Jonathan Turley Warns Jack Smith Is Trying to ‘Bulldoze the First Amendment’

Legal scholar Jonathan Turley has warned that Special Counsel Jack Smith is trying to “bulldoze the First Amendment” in his efforts to take down President Donald Trump.”

Turley, a professor at George Washington University Law School, went on Fox News to speak with network star Jesse Watters about Trump’s legal battles.

While discussing Trump’s legal strategy, Turley warned that some of his social media posts were “ill-advised.”

Turley said: “This motion is tone-deaf. I don’t agree with what the president has been posting.

“I think that posting you noted was ill-advised, it could not have come at a worse time, but I think there is a point here that if you are going to try the leading Republican candidate during the presidential election, he will have to be able to talk about this case.

“This case is a First Amendment case.

“It is a free speech case.

“I disagree with my friend Bill Barr on that.

“I respect him, but I think that this is a case that could really bulldoze the First Amendment.

“And to add secrecy, protective orders to that is only going to magnify the problem.”

Watters said: “You can’t have a free speech case that you’re not allowed to talk about.

“That’s not gonna let voters understand that things are above level.”

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Meanwhile, Harvard law professor Alan Dershowitz has also weighed in on the case.

“I have no doubt that if the shoe were on the other foot Mr. Trump would be demanding prosecution of his political opponents, but two constitutional wrongs do not make a constitutional right,” Dershowitz said.

“It is true that the law must apply equally to all, but it is equally true – and it has always been the case – that the law should take into account the realities of our democratic electoral system.

“Thus the standard for an incumbent administration prosecuting its political enemies, and especially the strongest opposition candidate, must be considerably higher than in the ordinary case because Democracy itself is at stake.

“In describing the standards that must be employed in such highly political cases, I have articulated two criteria – the first is the ‘Nixon standard.’

“When President Nixon was threatened with impeachment, prosecution, or both for his obvious crimes, members of his own party joined in the call for his resignation.

“I am confident that if Mr. Trump had been caught on tape offering or accepting a personal bribe, many Republicans would join the demand for his prosecution.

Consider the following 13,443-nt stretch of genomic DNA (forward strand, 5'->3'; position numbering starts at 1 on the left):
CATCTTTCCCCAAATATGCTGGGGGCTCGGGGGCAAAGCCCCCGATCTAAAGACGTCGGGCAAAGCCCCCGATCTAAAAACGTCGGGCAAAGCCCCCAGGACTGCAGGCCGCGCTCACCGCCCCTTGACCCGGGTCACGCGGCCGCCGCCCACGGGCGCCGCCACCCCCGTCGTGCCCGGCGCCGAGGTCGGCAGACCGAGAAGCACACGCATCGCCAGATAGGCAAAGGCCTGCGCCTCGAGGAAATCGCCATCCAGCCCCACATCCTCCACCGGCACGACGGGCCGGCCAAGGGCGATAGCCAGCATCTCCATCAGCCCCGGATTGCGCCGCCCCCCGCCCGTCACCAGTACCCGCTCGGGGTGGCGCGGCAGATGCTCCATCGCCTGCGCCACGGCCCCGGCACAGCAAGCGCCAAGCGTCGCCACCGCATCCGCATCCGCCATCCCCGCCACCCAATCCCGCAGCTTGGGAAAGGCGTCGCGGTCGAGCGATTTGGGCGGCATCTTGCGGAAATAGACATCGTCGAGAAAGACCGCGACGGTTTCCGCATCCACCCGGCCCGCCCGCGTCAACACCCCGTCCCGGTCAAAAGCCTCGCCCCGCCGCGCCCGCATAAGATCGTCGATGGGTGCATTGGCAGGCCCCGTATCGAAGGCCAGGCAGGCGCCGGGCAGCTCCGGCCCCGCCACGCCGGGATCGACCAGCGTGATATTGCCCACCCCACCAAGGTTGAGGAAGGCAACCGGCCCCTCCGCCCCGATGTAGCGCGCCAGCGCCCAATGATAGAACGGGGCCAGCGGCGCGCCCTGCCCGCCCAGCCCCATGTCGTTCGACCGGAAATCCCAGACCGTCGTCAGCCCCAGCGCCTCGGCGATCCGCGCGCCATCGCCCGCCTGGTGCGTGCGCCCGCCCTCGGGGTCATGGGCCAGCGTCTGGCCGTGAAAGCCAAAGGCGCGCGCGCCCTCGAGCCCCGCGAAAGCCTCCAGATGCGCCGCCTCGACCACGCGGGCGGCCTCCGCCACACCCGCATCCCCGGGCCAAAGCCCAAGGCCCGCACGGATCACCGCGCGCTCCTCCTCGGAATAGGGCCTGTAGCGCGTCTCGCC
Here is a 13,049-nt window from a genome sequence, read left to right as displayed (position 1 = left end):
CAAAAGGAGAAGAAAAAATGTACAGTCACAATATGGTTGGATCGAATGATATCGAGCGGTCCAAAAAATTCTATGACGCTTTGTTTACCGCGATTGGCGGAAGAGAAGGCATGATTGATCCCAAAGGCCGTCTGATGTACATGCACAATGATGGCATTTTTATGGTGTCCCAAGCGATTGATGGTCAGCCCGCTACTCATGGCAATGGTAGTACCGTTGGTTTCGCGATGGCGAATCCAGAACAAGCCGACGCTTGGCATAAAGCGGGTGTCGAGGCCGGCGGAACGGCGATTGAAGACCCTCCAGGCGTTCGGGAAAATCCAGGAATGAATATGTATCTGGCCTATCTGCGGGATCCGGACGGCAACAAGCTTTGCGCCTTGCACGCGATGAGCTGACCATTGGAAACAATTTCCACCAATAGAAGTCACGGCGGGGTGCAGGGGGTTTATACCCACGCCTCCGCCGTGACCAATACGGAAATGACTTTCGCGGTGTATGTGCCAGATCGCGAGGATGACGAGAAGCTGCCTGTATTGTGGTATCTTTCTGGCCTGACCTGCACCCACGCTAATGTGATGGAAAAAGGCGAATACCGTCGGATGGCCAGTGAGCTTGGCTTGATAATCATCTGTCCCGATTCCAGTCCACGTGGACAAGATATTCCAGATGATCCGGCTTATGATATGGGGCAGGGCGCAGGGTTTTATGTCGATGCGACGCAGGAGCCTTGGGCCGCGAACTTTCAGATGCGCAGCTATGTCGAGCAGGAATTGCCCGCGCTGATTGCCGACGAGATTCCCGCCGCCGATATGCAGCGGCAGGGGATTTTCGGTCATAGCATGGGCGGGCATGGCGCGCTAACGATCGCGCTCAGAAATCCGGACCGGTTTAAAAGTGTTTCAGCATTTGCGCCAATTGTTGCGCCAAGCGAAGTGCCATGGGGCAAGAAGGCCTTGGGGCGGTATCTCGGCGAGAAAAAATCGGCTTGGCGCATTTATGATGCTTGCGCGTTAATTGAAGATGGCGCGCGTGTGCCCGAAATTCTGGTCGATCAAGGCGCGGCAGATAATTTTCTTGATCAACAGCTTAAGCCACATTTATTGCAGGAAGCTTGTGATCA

“But the current indictments, and especially the most recent one, do not come close to meeting the daunting Nixon standard.

“The indictment against Mr. Trump for possession of classified material meets the highest evidentiary standard, but it does not meet the standard for a crime that is sufficiently serious to warrant prosecution in the midst of a presidential campaign.

“Perhaps the superseding indictment alleging that Mr. Trump ordered the destruction of videotapes may meet that standard, but the evidence cited in the indictment seems questionable and based largely on hearsay statements.

“This brings us to the January 6 indictment.

“Here the crime is very serious, but the evidence seems lacking. I am aware of no direct eye- or ear-witness testimony that would prove beyond the reasonable doubt that Mr. Trump himself knew and believed that the election was fair and that he had lost.

“Indeed the evidence of which I am aware strongly suggests that Mr. Trump had convinced himself — quite wrongly in my view — that it had been stolen from him.

“If this is the case then any prosecution under this indictment would fail to meet the Nixon standard.

“The other standard that must be met is what I have called the “What Aboutism” question.

“It is entirely fair to ask: ‘what about Hillary Clinton? What about Joe Biden? What about Mike Pence? They too possessed classified material after they left office.’

“There are of course considerable differences among these cases, especially with regard to cooperation.

“But failure to cooperate is not a crime; it is a right under the Fifth and Sixth Amendments.

“No incumbent administration should ever prosecute a leading candidate against its president unless there is a widespread consensus among reasonable Americans of all parties and backgrounds that the prosecution is beyond legitimate controversy.

“None of the current indictments, in my view, meet that daunting standard.”

READ MORE: Jonathan Turley Finds Skeleton in Biden’s Closet, Proves Guilt: ‘Demolished Long Denials of Any Knowledge’

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By David Hawkins

David Hawkins is a writer who specializes in political commentary and world affairs. He's been writing professionally since 2014.

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